If you receive your 2-year green card through your spouse, then it is VERY IMPORTANT TO REMEMBER, that 90 days before the expiration of the your card (90 days short of your 2-year anniversary of getting your card) you can file an I-751 Petition. You have until the expiration of your card to file that I-751. If you fail to file the I-751, for any reason, USCIS will terminate your conditional permanent resident status and likely issue you a Notice to Appear (NTA) to go to immigration court and prove why you should not be deported.
If you miss your 90 day filing window, don’t panic, there are sometimes excuses for filing after that time period, but you must specifically ask USCIS to accept your late-filed I-751 and give them a good reason why. If you don’t ask them to accept your late I-751 and don’t give them a good reason why you filed late, they will likely deny your I-751. If you missed your 90 day window, or preferably before you miss your window, consult with an experienced and preferably Board Certified immigration attorney to review your case and give you advice (like me: https://www.slgattorneysflorida.com/john-gihon.html). Or don’t talk to an attorney and risk wasting your money and time and having your Petition denied because you don’t know what you don’t know about immigration law.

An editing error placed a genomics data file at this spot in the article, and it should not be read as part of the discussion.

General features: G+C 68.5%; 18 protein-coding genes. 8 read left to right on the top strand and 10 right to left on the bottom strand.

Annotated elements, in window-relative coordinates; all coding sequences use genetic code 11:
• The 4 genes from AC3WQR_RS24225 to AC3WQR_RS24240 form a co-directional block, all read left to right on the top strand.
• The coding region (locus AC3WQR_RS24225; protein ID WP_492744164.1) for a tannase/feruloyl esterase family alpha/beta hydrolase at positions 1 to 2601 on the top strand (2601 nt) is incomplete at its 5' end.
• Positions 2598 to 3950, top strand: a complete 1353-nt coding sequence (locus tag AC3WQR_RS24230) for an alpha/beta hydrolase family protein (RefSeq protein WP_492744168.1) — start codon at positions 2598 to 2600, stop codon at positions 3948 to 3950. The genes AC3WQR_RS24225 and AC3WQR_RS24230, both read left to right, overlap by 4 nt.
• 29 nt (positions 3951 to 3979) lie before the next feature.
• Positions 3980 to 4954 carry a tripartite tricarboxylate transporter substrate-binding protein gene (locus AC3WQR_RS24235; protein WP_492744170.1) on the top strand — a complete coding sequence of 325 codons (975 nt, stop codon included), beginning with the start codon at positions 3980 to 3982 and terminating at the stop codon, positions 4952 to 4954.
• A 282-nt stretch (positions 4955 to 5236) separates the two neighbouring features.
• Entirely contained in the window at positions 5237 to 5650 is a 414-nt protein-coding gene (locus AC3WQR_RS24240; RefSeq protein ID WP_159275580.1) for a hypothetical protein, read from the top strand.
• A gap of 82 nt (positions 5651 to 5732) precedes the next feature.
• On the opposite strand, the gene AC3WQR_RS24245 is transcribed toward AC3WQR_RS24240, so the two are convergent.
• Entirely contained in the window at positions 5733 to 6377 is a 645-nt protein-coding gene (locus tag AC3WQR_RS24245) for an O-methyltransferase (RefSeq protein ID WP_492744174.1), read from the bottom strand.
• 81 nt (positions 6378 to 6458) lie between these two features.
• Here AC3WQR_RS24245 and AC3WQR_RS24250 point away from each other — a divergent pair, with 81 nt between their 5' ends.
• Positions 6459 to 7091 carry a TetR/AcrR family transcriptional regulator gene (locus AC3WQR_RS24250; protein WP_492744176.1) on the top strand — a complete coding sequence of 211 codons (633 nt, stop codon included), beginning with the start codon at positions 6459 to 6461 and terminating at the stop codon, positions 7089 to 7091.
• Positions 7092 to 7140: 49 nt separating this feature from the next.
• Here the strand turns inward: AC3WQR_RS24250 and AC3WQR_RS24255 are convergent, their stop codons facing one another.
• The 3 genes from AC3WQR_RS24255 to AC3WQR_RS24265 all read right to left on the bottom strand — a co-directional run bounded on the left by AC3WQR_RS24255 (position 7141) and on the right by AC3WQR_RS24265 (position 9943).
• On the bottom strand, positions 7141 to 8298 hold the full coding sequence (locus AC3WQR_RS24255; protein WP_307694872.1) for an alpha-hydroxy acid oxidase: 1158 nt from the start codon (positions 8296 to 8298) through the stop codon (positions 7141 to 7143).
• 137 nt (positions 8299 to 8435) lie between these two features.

Now that you know who has to file an I-751 and when you have to file your I-751, we can discuss how you file it. There are three different ways to file your I-751 and each depends on your marital status at the time you are ready to file (the 90 day window) and the hardship you would face if you were deported.